There are a lot of great reasons to munch on mangoes. Besides the fact that they’re delicious, they also contain nutrients and antioxidants that can protect eye health, lower blood pressure, balance blood sugar, support a healthy gut and more.
But what you may not know is that mangoes have another amazing ability… one that could offer protection from one of the most dangerous diseases around… cancer.
In study after study, mangoes kill cancer cells. Granted, most of these studies were performed in test tubes or on animals, not humans… but they’re still great indicators of the mango’s anti-cancer potential.
Here’s a quick rundown of some of the amazing research that demonstrates the cancer-fighting potential of mangoes…
The verdict is in… mangoes can kill cancer cells
A 2010 study conducted by researchers at Texas AgriLife found that mango extract acted against colon, breast, lung, leukemia and prostate cancer cell lines in a laboratory setting. But even though it showed some anti-cancer potential against all these types of cancer, it was most effective against colon and breast cancer.
These researchers found that mango extract was able to kill colon and breast cancer cells without killing the healthy cells around them. And when you consider this study alongside other research into mangoes’ anti-cancer properties, it seems that colon and breast cancer may be the cancers mangoes have the most power against…
A 2015 study published in the journal Nutrition Research found that mango extract killed breast cancer cells and suppressed breast tumor growth in mice. And a 2016 study published in the Journal of Nutritional Biochemistry found that mango extract decreased breast cancer tumor volume in mice by 50 percent in just four weeks.
Plus, a 2013 study published in the International Journal of Clinical Oncology found that zeaxanthin and other carotenoids found in mangoes were linked to a lower risk of developing colon cancer.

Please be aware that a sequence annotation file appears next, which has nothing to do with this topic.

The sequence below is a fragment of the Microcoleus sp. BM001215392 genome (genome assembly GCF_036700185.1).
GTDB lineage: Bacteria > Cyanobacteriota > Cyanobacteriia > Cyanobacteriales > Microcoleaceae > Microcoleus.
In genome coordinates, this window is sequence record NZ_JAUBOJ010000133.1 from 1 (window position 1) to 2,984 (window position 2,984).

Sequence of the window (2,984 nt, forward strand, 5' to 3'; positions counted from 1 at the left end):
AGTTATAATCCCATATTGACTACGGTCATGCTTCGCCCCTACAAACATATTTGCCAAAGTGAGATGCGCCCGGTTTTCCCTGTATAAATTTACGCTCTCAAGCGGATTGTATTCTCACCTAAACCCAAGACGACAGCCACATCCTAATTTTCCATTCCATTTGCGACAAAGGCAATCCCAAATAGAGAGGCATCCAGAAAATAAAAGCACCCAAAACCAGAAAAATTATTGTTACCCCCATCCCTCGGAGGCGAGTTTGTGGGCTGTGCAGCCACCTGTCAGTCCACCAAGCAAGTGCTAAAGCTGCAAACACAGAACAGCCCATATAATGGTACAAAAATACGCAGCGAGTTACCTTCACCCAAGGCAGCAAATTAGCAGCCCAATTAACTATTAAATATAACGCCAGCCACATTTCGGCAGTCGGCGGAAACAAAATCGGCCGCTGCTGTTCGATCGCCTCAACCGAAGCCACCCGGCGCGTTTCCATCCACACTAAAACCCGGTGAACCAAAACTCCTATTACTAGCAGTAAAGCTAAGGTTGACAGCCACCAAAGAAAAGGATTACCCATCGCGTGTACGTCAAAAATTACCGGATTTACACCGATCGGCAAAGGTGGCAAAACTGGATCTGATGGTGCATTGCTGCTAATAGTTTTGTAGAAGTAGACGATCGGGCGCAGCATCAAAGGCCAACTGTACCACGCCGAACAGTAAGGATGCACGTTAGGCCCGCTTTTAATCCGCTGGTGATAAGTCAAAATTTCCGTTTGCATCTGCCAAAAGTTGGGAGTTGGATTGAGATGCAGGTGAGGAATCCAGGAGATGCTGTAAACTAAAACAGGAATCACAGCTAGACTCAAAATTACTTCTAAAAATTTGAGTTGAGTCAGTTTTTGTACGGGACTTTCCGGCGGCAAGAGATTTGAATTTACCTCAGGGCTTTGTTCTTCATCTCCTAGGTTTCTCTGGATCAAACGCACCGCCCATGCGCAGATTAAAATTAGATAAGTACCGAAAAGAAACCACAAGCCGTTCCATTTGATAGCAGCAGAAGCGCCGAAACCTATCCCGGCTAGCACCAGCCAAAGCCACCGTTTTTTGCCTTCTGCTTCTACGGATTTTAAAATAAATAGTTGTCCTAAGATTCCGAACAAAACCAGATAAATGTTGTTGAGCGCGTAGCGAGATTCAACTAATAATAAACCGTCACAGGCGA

Of course, there was also a 2008 study found that a compound in mangoes called lupeol can kill prostate cancer cells in mice and kill human prostate cancer cells in a test tube. So, you can’t limit mangoes cancer-fighting abilities to just colon and breast cancer quite yet.
What’s behind the mango’s ability to mangle cancer cells
In most studies, it seems to be powerful antioxidants called polyphenols. Polyphenols are antioxidants known for their amazing ability to fight oxidative stress, which is connected to many types of cancer.
Mangoes don’t contain quite as many polyphenols as other popular superfoods like blueberries, grapes (famous for resveratrol), acai or pomegranate… but based on all this research, they contain enough to give cancer cells a run for their money. And that’s an impressive feat.
Mangoes are also home to one unique polyphenol — mangiferin. Mangiferin has been shown in studies to fight oxidative stress, reduce inflammation, stop cancer cell growth, reduce tumor size and kill cancer cells. So, it may have something to do with the mango’s incredible anti-cancer power.
Make mangoes a regular part of your diet
If eating more mangoes can potentially lower your cancer risk, sign me up! Of course, even if mangoes don’t kill cancer cells in humans, they have plenty of other benefits that make adding more to your diet a fantastic choice.
Besides those cancer-killing polyphenols, they’re also rich in vitamin C, vitamin A, folate and vitamin B6. Plus, they contain copper, calcium and iron. So, squeeze more mangoes into your diet. They taste delicious on their own, but they’re also great in smoothies, salsa, fruit salad, yogurt… the list goes on and on.
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- The potential role of mangiferin in cancer treatment through its immunomodulatory, anti-angiogenic, apoptopic, and gene regulatory effects — Biofactors.
- Mangiferin and Cancer: Mechanisms of Action — Nutrients.
- Polyphenols as Modulator of Oxidative Stress in Cancer Disease: New Therapeutic Strategies — Oxidative Medicine and Cellular Longevity.
- Polyphenolics from mango (Mangifera indica L.) suppress breast cancer ductal carcinoma in situ proliferation through activation of AMPK pathway and suppression of mTOR in athymic nude mice — Journal of Nutritional Biochemistry.
- Mango polyphenolics suppressed tumor growth in breast cancer xenografts in mice: role of the PI3K/AKT pathway and associated microRNAs — Nutrition Research.
- Induction of apoptosis by lupeol and mango extract in mouse prostate and LNCaP cells — Nutrition and Cancer.
- Anticarcinogenic effects of polyphenolics from mango (Mangifera indica) varieties — Journal of Agricultural and Food Chemistry.
- Mango effective in preventing, stopping certain cancer cells — Digital Journal.
- What to know about mangoes — Medical News
- Inverse associations between serum concentrations of zeaxanthin and other carotenoids and colorectal neoplasm in Japanese — International Journal of Clinical Oncology.